# Blog

## Archive

Show me a Random Blog Post**2017**

**2016**

**2015**

**2014**

**2013**

**2012**

## Tags

folding paper folding tube maps london underground platonic solids rhombicuboctahedron raspberry pi weather station programming python php news royal baby probability game show probability christmas flexagons frobel coins reuleaux polygons countdown football world cup sport stickers tennis braiding craft wool emf camp people maths trigonometry logic propositional calculus twitter mathslogicbot oeis pac-man graph theory video games games chalkdust magazine menace machine learning javascript martin gardner reddit national lottery rugby puzzles advent game of life dragon curves fractals pythagoras geometry triangles european cup dates palindromes chalkdust christmas card bubble bobble asteroids final fantasy curvature binary arithmetic bodmas statistics error bars estimation accuracy**2016-12-20 09:21:56**

## Christmas Card 2016

Last week, I posted about the Christmas card I designed on the Chalkdust blog.

The card looks boring at first glance, but contains 12 puzzles. Converting the answers to base 3, writing them in the boxes on the front, then colouring the 1s green and 2s red will reveal a Christmassy picture.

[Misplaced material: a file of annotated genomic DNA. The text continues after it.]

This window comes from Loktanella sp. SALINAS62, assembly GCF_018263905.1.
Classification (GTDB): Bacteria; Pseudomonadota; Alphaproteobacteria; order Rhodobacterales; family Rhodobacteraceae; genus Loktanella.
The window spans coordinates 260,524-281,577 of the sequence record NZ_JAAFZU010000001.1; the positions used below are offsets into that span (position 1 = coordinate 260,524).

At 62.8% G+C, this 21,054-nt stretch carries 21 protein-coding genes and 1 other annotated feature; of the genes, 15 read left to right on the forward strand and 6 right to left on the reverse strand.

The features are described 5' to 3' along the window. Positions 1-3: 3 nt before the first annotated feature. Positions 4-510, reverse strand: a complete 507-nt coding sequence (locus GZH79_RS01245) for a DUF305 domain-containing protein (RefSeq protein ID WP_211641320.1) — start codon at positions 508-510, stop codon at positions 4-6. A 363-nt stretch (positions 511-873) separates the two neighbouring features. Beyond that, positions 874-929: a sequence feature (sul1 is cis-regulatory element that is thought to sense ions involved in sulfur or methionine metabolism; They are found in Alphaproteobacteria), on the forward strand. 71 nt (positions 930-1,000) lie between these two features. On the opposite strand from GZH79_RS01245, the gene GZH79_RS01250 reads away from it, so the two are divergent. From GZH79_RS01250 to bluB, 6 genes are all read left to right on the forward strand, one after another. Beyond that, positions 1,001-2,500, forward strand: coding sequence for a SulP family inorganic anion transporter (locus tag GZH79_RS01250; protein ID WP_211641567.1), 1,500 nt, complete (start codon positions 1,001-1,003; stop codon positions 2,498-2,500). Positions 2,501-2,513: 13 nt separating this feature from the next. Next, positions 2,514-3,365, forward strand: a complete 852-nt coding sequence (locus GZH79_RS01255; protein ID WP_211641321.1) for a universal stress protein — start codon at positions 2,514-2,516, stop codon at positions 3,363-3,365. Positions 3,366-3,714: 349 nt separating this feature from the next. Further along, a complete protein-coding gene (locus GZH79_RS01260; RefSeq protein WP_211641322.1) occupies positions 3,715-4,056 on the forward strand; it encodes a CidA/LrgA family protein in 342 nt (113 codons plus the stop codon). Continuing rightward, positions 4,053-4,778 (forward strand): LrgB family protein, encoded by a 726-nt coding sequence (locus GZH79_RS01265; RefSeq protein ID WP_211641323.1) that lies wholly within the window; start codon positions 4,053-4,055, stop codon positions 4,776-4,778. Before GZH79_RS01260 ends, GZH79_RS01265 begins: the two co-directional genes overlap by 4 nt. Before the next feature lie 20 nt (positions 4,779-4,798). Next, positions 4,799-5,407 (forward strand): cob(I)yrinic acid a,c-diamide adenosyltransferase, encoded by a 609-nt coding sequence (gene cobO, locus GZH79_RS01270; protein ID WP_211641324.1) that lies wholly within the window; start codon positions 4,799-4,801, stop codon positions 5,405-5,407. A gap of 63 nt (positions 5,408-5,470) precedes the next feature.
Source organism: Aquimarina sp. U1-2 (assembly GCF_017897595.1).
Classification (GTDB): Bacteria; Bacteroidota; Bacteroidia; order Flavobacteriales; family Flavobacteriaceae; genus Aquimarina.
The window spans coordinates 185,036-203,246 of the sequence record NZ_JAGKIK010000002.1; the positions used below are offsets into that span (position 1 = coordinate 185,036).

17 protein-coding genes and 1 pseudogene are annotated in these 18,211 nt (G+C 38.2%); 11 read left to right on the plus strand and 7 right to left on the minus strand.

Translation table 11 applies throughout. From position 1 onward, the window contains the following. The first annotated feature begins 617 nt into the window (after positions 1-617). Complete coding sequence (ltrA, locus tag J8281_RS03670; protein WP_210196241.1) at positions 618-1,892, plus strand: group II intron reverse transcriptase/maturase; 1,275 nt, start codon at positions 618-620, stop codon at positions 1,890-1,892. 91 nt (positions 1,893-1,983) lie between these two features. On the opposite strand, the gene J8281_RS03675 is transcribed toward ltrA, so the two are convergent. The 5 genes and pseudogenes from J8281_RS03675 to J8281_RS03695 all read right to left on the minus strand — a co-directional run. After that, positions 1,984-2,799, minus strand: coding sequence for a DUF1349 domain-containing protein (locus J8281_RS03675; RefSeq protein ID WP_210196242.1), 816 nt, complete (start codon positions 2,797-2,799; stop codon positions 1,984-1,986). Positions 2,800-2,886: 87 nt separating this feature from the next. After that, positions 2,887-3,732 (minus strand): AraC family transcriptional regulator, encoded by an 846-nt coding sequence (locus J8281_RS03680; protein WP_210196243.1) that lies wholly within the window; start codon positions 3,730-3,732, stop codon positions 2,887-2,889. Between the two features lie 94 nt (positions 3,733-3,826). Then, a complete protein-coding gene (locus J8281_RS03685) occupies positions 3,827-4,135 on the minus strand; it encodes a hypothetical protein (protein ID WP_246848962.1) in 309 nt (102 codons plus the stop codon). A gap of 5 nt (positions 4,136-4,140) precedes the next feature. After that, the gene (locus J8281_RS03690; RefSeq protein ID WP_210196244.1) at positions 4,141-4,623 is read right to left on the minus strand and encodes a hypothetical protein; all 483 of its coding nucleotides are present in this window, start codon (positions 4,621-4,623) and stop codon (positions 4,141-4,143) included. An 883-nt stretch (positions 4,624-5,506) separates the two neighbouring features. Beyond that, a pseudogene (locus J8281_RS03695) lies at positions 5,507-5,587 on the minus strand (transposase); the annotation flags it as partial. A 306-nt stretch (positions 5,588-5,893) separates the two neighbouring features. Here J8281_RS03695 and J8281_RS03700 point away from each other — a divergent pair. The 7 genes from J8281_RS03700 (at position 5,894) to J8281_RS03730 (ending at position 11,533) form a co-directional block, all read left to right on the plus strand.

If you want to try the card yourself, you can download this pdf. Alternatively, you can find the puzzles below and type the answers in the boxes. The answers will be automatically converted to base 3 and coloured...

# | Answer (base 10) | Answer (base 3) | ||||||||

1 | 0 | 0 | 0 | 0 | 0 | 0 | 0 | 0 | 0 | |

2 | 0 | 0 | 0 | 0 | 0 | 0 | 0 | 0 | 0 | |

3 | 0 | 0 | 0 | 0 | 0 | 0 | 0 | 0 | 0 | |

4 | 0 | 0 | 0 | 0 | 0 | 0 | 0 | 0 | 0 | |

5 | 0 | 0 | 0 | 0 | 0 | 0 | 0 | 0 | 0 | |

6 | 0 | 0 | 0 | 0 | 0 | 0 | 0 | 0 | 0 | |

7 | 0 | 0 | 0 | 0 | 0 | 0 | 0 | 0 | 0 | |

8 | 0 | 0 | 0 | 0 | 0 | 0 | 0 | 0 | 0 | |

9 | 0 | 0 | 0 | 0 | 0 | 0 | 0 | 0 | 0 | |

10 | 0 | 0 | 0 | 0 | 0 | 0 | 0 | 0 | 0 | |

11 | 0 | 0 | 0 | 0 | 0 | 0 | 0 | 0 | 0 | |

12 | 0 | 0 | 0 | 0 | 0 | 0 | 0 | 0 | 0 |

- The square number larger than 1 whose square root is equal to the sum of its digits.
- The smallest square number whose factors add up to a different square number.
- The largest number that cannot be written in the form \(23n+17m\), where \(n\) and \(m\) are positive integers (or 0).
- Write down a three-digit number whose digits are decreasing. Write down the reverse of this number and find the difference. Add this difference to its reverse. What is the result?
- The number of numbers between 0 and 10,000,000 that do not contain the digits 0, 1, 2, 3, 4, 5 or 6.
- The lowest common multiple of 57 and 249.
- The sum of all the odd numbers between 0 and 66.
- One less than four times the 40th triangle number.
- The number of factors of the number \(2^{756}\)×\(3^{12}\).
- In a book with 13,204 pages, what do the page numbers of the middle two pages add up to?
- The number of off-diagonal elements in a 27×27 matrix.
- The largest number, \(k\), such that \(27k/(27+k)\) is an integer.

### Similar Posts

Christmas (2016) is Over | Christmas (2016) is Coming! | Christmas (2015) is Over | Christmas (2015) is Coming! |

### Comments

Comments in green were written by me. Comments in blue were not written by me.

**2016-12-20**

Matthew

**2016-12-20**

Dan Whitman

**Add a Comment**

2016-12-20